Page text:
How to measure step up transformer ratios

I own a vintage Tango Step Up Transformer that has a selector switch with settings labeled 3, 10, 20 and 40 ohms.  I've used it quite happily for years and have just relied on trials to match the settings with my cartridges.  But I'm now thinking of buying a Soundsmith Paua, which evidently sounds best at 1K+ loading.  

I would think my Tango's '40' setting might work . . . but before buying the cartridge it sure would be nice to know what the ratios of this mysterious but awesome SUT is ;-)

Is there an inexpensive tool I can buy to measure a step up's loading ratios?  Thanks for any insight you can share.  

PS -- I've often thought that I should have the Tango modified to bypass the selector switch . . . but it's beat all comers in it's present form, and they were mostly direct-wired single ratio designs.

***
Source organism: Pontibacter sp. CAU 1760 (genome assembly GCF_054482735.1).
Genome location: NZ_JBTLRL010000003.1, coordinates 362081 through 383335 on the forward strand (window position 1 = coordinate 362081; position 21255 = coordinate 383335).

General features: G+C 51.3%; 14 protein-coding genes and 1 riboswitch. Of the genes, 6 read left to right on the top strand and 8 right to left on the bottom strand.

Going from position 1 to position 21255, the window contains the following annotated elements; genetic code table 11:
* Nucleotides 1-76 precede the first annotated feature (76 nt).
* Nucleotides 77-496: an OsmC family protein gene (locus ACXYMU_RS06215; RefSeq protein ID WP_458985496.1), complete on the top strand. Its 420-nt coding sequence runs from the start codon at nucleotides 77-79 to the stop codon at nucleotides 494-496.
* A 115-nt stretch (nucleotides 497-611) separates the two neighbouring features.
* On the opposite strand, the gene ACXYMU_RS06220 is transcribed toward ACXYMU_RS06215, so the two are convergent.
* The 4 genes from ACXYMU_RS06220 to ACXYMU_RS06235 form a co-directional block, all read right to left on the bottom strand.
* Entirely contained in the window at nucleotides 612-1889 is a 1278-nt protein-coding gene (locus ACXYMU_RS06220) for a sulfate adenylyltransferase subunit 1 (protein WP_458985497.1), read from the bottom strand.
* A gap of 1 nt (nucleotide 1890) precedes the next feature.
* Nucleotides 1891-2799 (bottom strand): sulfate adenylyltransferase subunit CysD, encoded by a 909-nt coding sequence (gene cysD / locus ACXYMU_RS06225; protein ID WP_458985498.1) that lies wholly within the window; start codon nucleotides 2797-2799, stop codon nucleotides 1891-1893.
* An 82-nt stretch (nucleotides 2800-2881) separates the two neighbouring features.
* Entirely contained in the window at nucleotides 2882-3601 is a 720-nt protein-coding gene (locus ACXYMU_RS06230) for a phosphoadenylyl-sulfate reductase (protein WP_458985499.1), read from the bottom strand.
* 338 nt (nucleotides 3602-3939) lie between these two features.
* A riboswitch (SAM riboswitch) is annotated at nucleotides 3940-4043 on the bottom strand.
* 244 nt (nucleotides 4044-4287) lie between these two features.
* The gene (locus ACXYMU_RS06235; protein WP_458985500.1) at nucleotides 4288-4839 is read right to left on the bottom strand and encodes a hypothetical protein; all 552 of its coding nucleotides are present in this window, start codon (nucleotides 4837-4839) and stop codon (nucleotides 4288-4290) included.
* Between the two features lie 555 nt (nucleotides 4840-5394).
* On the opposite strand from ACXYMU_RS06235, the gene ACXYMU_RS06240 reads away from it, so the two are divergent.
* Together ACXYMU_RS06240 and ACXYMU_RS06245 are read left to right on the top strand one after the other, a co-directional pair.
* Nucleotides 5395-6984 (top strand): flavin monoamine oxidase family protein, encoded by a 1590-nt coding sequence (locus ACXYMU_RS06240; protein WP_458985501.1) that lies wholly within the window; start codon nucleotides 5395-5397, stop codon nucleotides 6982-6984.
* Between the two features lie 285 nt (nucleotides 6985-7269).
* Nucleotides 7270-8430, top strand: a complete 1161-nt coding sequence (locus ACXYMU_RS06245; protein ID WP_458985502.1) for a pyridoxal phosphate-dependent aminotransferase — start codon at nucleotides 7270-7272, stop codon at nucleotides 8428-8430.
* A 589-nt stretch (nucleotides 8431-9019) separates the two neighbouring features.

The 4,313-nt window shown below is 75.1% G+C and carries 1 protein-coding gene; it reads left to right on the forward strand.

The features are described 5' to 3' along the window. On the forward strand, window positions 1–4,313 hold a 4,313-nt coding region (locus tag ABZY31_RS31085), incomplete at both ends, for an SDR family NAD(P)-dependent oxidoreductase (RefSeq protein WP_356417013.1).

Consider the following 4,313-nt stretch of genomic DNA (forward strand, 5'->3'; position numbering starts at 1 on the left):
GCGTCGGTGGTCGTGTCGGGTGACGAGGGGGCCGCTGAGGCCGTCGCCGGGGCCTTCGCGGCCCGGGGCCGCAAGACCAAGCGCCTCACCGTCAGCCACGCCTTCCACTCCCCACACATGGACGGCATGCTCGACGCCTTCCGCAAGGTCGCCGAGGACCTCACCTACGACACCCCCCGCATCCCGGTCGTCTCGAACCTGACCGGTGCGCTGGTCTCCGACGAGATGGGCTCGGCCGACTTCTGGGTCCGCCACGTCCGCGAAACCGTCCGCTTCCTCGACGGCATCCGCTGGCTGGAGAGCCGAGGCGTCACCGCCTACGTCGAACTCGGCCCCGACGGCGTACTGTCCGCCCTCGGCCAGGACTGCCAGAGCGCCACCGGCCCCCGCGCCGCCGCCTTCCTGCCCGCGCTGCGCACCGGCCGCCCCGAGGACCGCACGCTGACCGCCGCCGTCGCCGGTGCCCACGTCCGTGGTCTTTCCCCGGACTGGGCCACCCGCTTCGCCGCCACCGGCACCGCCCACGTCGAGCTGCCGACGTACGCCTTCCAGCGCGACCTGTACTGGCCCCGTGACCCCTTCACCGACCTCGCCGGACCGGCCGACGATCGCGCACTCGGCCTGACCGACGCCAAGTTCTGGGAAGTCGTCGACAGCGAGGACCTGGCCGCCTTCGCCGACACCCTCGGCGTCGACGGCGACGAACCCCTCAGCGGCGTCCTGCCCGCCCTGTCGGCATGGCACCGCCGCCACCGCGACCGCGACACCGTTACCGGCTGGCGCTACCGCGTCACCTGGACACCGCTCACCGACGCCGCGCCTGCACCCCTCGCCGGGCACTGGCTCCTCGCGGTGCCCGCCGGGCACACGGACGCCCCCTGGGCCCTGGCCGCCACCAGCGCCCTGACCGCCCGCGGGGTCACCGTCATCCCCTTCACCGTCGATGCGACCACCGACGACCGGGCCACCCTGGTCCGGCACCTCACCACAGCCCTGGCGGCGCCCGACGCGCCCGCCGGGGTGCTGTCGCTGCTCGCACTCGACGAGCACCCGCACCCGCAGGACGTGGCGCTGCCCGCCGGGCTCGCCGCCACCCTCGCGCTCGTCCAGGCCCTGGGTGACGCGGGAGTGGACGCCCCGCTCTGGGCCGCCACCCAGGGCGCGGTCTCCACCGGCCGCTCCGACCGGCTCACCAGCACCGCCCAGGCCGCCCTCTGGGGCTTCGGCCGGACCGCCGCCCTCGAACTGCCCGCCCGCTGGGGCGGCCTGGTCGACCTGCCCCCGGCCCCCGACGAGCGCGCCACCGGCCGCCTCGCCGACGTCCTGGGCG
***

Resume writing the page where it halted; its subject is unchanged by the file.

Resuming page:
You could do this with your PC if you were willing to hack a couple of those cables. :)

Get a signal generator (lots of free out there, including Room EQ Wizard).

Load the output with a typical resistor.

I'm not sure what the appropriate voltage range is, so you may need a multi-meter to calibrate the output first. You don't want to overload the transformer (if that's even possible).  Maybe 100mV is a good range?

Use the microphone inputs to measure the voltage at the in and out sides of the transformer.


Thanks Eric but all of that is out of my league for sure.  I grade pretty high on analog setup skills but when it comes to technical stuff like you've described it would take me a week to understand and execute haha
I did find some measurements of other SUT's on the Vinyl Engine's "Marriage of Step Ups and Cartridges" article.  There were two listed with four settings and both topped out at 470 ohms . . . I would think that's likely my unit's highest ratio as well.